The Census return for 1851 gives a fascinating picture of Dulwich before the impact of the railways and the Crystal Palace, when it was still part of the administrative county of Surrey and a village in every sense. The census enumerators took their own idiosyncratic route in carrying out their duties, so that it can be difficult to link households with particular buildings. Occasionally houses are named, and it would be possible (although this has not been done for the purposes of this survey) to arrive at definitive answers to such problems of identification by consulting College leases. Allowing for a few houses which may have been included incorrectly, this appraisal is concerned with the Village, the Common, Half Moon Lane, Dulwich (now Red Post) Hill, Herne Hill, the west side of Lordship Lane, and the Penge (now College) Road, in other words the College Estate excluding Sydenham Hill.
It covers 278 households, about two- thirds of which had 'heads of households' born in the south-east of England. 122 had come from what is now Greater London or Middlesex, and of this number only 38 had their origins in Dulwich, showing (perhaps surprisingly to most people) that although the population may not have been as mobile as it is today, Dulwich was by no means an inbred country village. Of the remaining one-third 'heads', a substantial group came from the south and west of England, 7 from Scotland, Ireland or Wales, 7 from Europe, and 2 from Asia.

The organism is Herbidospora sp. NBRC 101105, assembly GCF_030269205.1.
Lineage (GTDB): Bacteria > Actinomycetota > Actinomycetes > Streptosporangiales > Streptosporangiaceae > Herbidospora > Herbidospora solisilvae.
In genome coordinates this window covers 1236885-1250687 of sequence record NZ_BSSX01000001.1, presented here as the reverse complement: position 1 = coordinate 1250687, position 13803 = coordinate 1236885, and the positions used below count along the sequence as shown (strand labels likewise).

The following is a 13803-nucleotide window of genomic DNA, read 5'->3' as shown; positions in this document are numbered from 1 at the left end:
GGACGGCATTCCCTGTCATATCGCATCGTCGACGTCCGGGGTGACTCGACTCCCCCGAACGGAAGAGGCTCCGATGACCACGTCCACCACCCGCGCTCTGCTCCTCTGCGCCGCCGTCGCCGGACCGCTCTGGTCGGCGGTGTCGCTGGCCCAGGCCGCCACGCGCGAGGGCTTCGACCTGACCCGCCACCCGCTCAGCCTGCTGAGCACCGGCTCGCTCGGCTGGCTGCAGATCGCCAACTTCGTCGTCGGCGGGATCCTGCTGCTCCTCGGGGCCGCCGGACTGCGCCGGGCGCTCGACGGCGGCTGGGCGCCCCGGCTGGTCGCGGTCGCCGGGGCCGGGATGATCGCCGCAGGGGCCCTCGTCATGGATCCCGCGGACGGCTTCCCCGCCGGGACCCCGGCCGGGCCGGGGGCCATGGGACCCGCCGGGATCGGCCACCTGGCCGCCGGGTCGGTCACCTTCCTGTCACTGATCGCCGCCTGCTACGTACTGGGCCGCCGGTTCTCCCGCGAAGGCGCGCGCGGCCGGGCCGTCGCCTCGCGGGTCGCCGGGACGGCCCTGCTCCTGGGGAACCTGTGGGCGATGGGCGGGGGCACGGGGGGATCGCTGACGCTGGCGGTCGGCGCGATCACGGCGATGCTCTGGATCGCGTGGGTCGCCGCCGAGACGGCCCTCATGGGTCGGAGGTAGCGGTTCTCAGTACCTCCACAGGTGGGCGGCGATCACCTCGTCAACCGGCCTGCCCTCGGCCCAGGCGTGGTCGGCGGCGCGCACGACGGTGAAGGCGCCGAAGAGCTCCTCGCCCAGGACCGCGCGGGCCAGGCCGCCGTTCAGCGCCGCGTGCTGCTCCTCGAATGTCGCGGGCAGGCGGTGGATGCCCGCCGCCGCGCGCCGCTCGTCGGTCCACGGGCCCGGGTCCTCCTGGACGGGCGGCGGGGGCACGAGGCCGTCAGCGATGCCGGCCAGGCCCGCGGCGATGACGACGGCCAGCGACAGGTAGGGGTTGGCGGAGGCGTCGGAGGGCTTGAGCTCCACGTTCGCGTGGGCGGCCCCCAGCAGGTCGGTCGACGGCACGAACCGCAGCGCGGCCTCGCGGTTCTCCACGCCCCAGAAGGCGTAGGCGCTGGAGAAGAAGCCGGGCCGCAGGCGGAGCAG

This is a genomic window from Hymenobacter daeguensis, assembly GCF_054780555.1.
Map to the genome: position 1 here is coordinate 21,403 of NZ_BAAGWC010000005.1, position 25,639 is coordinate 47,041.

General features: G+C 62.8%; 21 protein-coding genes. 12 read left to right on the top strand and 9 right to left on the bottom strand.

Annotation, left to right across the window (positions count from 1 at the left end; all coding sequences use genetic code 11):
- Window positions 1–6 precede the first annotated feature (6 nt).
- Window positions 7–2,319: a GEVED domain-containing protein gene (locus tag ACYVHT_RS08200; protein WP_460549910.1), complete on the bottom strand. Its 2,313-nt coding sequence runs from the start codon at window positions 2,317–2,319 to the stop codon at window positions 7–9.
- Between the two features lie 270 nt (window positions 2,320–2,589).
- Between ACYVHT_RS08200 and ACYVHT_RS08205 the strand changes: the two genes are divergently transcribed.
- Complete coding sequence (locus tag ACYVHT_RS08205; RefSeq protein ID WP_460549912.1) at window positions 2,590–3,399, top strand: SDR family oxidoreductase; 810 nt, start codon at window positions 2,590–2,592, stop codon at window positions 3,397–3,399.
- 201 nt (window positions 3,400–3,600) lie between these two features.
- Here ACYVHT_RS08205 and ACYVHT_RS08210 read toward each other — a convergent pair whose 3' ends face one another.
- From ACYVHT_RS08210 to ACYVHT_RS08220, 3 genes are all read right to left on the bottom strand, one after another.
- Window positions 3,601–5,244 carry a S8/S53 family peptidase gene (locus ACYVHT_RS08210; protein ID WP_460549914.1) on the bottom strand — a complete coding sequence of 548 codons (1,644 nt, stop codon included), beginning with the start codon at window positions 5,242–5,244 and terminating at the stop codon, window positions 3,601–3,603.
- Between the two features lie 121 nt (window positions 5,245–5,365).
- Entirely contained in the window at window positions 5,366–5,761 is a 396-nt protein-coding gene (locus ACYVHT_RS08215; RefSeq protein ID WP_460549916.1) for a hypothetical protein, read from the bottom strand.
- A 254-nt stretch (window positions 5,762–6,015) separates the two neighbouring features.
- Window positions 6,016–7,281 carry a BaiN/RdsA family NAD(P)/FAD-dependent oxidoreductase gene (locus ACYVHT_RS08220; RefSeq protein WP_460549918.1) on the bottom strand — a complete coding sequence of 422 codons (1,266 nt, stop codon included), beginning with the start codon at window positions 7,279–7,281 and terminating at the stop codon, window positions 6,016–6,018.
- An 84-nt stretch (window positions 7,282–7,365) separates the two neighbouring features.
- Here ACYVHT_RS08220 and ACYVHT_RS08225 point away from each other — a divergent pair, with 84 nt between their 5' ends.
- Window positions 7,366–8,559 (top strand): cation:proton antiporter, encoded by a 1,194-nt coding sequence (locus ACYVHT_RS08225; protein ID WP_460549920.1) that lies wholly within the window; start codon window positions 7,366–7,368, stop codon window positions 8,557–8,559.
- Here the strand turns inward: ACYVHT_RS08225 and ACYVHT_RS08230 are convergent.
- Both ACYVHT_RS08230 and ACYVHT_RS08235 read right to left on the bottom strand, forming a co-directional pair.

Although those from outside England were almost entirely middle-class, a large proportion of the manual workers came from beyond the South East. Certain groups of cottages or smaller houses, i.e. Wellington Place in north Dulwich, Garden Row and Lloyds Yard behind the west side of the village, and Ridley's and Herring's Cottages at the west end of the Common, have now disappeared, and Boxall Row has changed its name (to Boxall Road) and its form. In such dwellings, by and large, were housed the skilled tradesmen and working people who serviced the more wealthy denizens of the larger houses. On either side of the Village street (later the High Street, now called Dulwich Village) were the shops, mostly on the east side (as today), but there was of course no Commercial Place, nor shops at the north end of the village. The Census is unclear as to which houses were also shops, or whether heads of households were self-employed (although some are described as employers), but the picture for some types of shop does not look very different from today. Of the heads, four were butchers, three bakers, three grocers (two of them also cheese- mongers), besides a fruiterer, chemist, fishmonger, bookseller, and a stationer who was also a harness maker. Shoes and clothing are a very different story, with five cordwainers (or shoemakers), two linen drapers, three tailors, and five dress makers, suggesting that clothes were made rather than bought off the peg. Many daughters of shopkeepers and manual workers were also dress makers or seamstresses - a further 14 women were thus employed and while the daughters used a needle, their mothers often took in washing; 17 women were laundresses or manglers of linen. Four of these were heads of households, as were two charwomen, a butler, and one male house servant. However, in the category of domestic servant, a staggering 259 lived in. Eighty nine households had at least one servant, including 7 of the 16 (potential or actual) shop- keepers, the wheelwright, the local builder (Thomas Bartlett of north Dulwich, who employed six men), one of the carpenters, and one of the gardeners. Only ten of the 88 other middle-class households had no servants. If there was only one servant it was usually a young housemaid; if two, there would be a cook and housemaid; with three, a second housemaid or a nurse was added. A groom or footman is often listed where there are four or more servants, and further diversification (lady's maid, under nurse, kitchen maid) occurs as the numbers increase. Forty eight households had four or more servants living in, and the a banker Mr Matthias Attwood had a housekeeper, coachman, groom, cook, two footmen and three housemaids to look after himself, his brother and his son (both merchants) in his house at the top of Red Post Hill. His neighbour William Stone, at Casina (or Cassino) House, a silk broker (amongst other things), had eight. Gardeners did not live in, but the middle-class must have taken a pride in their gardens as there were 54 - the largest single occupational group - living in the area, usually away from the centre of the village, of whom 42 were heads of households. Two farms are noticed: Colonel Constable's 200 acres in (or near) Court Lane, and Mr Bew's dairy farm of 10 acres on the Common. Apart from Mr Constable's sons, 11 heads of households were described as agricultural workers, including two cowkeepers and a haybinder. Five unnamed tramps slept in Constable's barn on Census night. Mr Bartlett the builder has already been mentioned. The building trade was also represented by nine carpenters, eight bricklayers, six painters and three plumbers, 16 of whom were heads of households, several of them employing others. There was another builder, John Willson, but he described himself as a 'Builder in London employing 89 men and six boys'. His household had four servants. Apart from private houses, the biggest employers of staff were the inns; Mr Middlecott at the Greyhound, and Mr Webb at the Half Moon, each had five. The Crown was a smaller establishment with three. Mr Bryant, beershop keeper, was at Herring's Cottages in west Dulwich, with all four local police constables as his fairly close neighbours. Transport was represented by 17 coachmen, grooms or stablemen, not including those amongst the establishments of the larger houses, and of these 14 were heads of households. There were two omnibus proprietors and four omnibus conductors. In related professions, equivalent perhaps to today's garages, were five blacksmiths and Mr Dale, the vet, who also styled himself smith. He lived at the south end of what is now Commercial Place. Isolated trades were a caneworker in Boxall Row, and a mahogany picture frame maker near Bell House, opposite the Picture Gallery. It would be interesting to know whether the balance of occupations amongst the middle and upper classes has altered much since then. Almost certainly there were fewer teachers. At the College there was the Master (George John Allen) and the four Fellows, the Warden being absent when the Census was taken, and besides the 12 Poor Scholars there were the six Poor Brothers and six Poor Sisters (one of whom was, under the College Statutes, Matron for the boys, and is so described in the return), all but two of whom (giving the lie to their alleged poverty) had servants, often relatives. The Master had his own coachman, and for the College as a whole there was a cook, footman, kitchen maid and two housemaids. Living opposite, on the east side of the village, was the Headmaster of the Grammar School, the Rev. Bennett George Johns, and on the west side, between the wheelwright and one of the butchers, lived assistant master William Joseph Harris, aged 25, his 38 year old schoolmistress wife and 17 year old 'daughter-in-law', also a teacher. In the same category, one schoolmistress lived alone in Boxall Row, one with her sister in Herring's Cottages, and one (the daughter of a bricklayer) taught English. A governess lived in a merchant's household on the Common and another was the wife of the bookseller. There are three Misses Berry recorded (Tom Morris, writing half a century later, says that the two Misses Berry kept a young ladies' school at Blew House), the eldest of whom, and the head of the household, is described as "annuitant". At the time of the Census they has four visitors (two iron merchants and two gentlemen) and three servants. Of other professions, there were two general practitioners (the celebrated Dr Webster, and the surgeon Edward Ray at 97 Dulwich Village) and eleven lawyers, nine of them heads of households. Charles Rankin (actually Ranken), the solicitor at Belair, had seven servants, and although one of the other solicitors had no servants a solicitor's managing clerk who was head of the household at Elm Lodge in Half Moon Lane had three. Merchants and manufacturers make up by far the largest group of the middle class. If Attwood the banker and two stockbrokers are included, there were 44 (50% of the middle class excluding shopkeepers). Some are just described as merchants, but there is a fascinating variety: Stone the silk broker, Courage the brewer, a drug merchant, Manchester merchant, West Indian merchant, corn distiller, wood broker, straw hat maker, fancy soap maker, rice dresser, copper smelter, carpet warehouseman, and many more. The next largest group were ladies described as annuitants or fundholders - 15 in all. Four men were retired or living on unearned income. Other interesting individuals were Stephen Poyntz Denning, portrait painter (and keeper of the Picture Gallery), Bonham the deputy keeper, and an assistant Keeper of Public Records. Nicholas Francatelle, clerk, of Half Moon Lane, was evidently an early feminist; although he is listed as head of the household, his wife Mary is described as "wife in charge of the house". This article was written by Dr Tony Cox and first published first published in the Dulwich Society Newsletter in October 1983.